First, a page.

"The Lion of Muenster," Clemens August von Galen, was beatified at St. Peter's on Sunday. Departing from the practice of John Paul the Great, Pope Benedict did not preside at the beatification ceremony but showed up at the end to hail the "heroic courage" of Cardinal von Galen in publicly protesting Hitler's euthanasia programs and anti-Semitism. "Von Galen feared God more than man, and this gave him the courage to say and do things that many intelligent persons did not say or do in that period in Germany," said the pope. "He dedicated himself," Benedict contrinued, "to defending the rights of God, of the Church, and of man, rights which the National Socialist regime violated in a grave and systematic way in the name of an aberrant, neo-pagan ideology."
Some critics of von Galen have complained that he was more concerned about the rights of God and the Church than about Hitler's victims, notably the Jews. It is a strange charge that a bishop was chiefly devoted to God and the Church, and even a stranger notion that devotion to God and the Church does not entail, indeed mandate, devotion to all the imperiled children of God. The November issue of FIRST THINGS, which subscribers should be receiving in the next week, includes a timely and enlightening discussion of the heroism of Cardinal von Galen (a few weeks before his death in 1946, he was created a cardinal by Pius XII) and exposes the mean-spirited fatuity of his critics. The article is by Justus George Lawler.
Agitations over the nomination of Harriet Miers show no sign of subsiding. Michael Kinsley weighs in by mentioning "the darker conspiracy theory" that Republicans really don't want Roe v Wade consigned to the legal dustbin, whether by a direct reversal or by adroitly bypassing it in future decisions. "Roe v Wade has been very good to the Republican Party," Kinsley writes, "keeping social and religious conservatives at a full boil of resentment. The last thing the party needs is to turn these motivated activists into satisfied customers, while stoking a fire under activists on the other side." That theory has been knocking around for some time, and I would not be surprised if some Republicans do think that way. The British political philosopher Michael Oakeshott spoke of how a hotly contested public dispute reaches a point of "political equilibrium," meaning that all sides arrive at a moment when they realize they are not going to get all they want and resign themselves to a tolerable accommodation. One can argue that that might happen "after Roe" when some states provide an absolute legal protection of the unborn, a few others maintain the unlimited abortion license, and most restrict legal abortion to cases of rape, incest, and direct threat to the life of the mother (the last being virtually non-existent).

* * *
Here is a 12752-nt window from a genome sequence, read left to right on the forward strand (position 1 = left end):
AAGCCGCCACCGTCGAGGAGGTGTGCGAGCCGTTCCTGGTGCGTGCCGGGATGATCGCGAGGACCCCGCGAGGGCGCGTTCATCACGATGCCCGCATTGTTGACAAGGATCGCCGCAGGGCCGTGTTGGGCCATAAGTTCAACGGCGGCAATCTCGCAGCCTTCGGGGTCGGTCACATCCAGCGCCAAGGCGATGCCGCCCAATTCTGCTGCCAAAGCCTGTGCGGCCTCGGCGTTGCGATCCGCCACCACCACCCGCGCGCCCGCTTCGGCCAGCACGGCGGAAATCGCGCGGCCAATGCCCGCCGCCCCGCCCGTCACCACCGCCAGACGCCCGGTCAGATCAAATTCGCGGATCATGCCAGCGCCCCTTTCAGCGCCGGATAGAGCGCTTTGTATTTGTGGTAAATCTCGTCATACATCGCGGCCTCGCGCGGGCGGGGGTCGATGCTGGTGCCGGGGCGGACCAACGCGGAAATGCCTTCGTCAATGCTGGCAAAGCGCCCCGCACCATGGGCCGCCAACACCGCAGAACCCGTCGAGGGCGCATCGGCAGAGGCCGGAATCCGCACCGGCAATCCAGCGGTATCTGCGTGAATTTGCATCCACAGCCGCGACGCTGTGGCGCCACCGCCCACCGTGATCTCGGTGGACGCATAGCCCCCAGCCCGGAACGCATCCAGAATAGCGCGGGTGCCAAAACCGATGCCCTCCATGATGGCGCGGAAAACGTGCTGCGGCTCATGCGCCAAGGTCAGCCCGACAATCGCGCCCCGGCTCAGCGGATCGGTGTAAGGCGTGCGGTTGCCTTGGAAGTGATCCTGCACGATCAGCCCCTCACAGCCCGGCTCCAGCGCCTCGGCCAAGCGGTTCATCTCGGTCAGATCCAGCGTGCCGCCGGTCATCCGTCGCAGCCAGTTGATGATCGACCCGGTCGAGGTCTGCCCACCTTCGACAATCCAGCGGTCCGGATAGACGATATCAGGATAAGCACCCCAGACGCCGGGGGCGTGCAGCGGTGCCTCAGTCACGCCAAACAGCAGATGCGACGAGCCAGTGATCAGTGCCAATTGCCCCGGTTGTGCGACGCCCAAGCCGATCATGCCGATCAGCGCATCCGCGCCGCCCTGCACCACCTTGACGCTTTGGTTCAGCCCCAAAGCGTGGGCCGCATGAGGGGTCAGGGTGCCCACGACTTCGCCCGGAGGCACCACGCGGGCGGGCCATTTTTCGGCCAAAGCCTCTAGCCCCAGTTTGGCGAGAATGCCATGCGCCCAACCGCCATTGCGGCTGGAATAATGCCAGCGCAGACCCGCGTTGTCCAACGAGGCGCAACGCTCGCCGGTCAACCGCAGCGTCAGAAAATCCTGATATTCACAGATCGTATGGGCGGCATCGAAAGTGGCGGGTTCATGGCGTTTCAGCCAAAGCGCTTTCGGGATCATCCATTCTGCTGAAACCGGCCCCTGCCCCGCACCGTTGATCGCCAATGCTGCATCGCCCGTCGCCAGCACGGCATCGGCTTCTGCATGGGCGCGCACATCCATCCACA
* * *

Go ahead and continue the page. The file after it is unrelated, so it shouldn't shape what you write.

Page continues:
Of course that is possible, but I think it unlikely. The convictions, passions, and vast organizational networks of pro-lifers committed to the goal of "every unborn child protected in law and welcomed in life" will not go away. Moreover new threats by rogue biotechnology -- embryonic stem cell exploitation, cloning, fetal farming, the creation of a "transhuman" species -- will create new outrages clamoring for political and legal remedy. These are among the issues that will be receiving sustained attention in FIRST THINGS in the months ahead. Make no mistake about it: Conspiratorial fantasies notwithstanding, the contest between the culture of life and the culture of death is a permanent and central feature of our public life. If Harriet Miers is confirmed, and if she is the conservative textualist that her supporters say she is, and if she helps the country move to the period "after Roe," a new chapter will be opened in the greatest human rights struggle of our time.
I see that the Rev. Welton Gaddy, president of the liberal Interfaith Alliance, is protesting that all the talk about Ms. Miers' religion is a violation of the constitutional provision against a "religious test" for public office. One may well be leery of the emphasis some her supporters put on her being "born again." After all, there are a lot of born-again Christians who appear to be indifferent to the plight of children who are not permitted to be born the first time. But I rather doubt this is a constitutional issue. The ban on a religious test is designed to prohibit excluding a person from public office because of their religion. At the time, some states excluded Catholics, Jews, and atheists. As to why senators might confirm an appointment to public office, only God knows their motivations. Maybe because they like the person's manner, or because they are friends, or because they are looking for a quid pro quo, or because they approve of their character. The last might well have something to do with the person's religion. In arguing that the constitutional ban on a religious test applies to approving a person for public office, as well as disapproving a person for public office, the Interfaith Alliance is once again demonstrating its marginality to serious public discourse.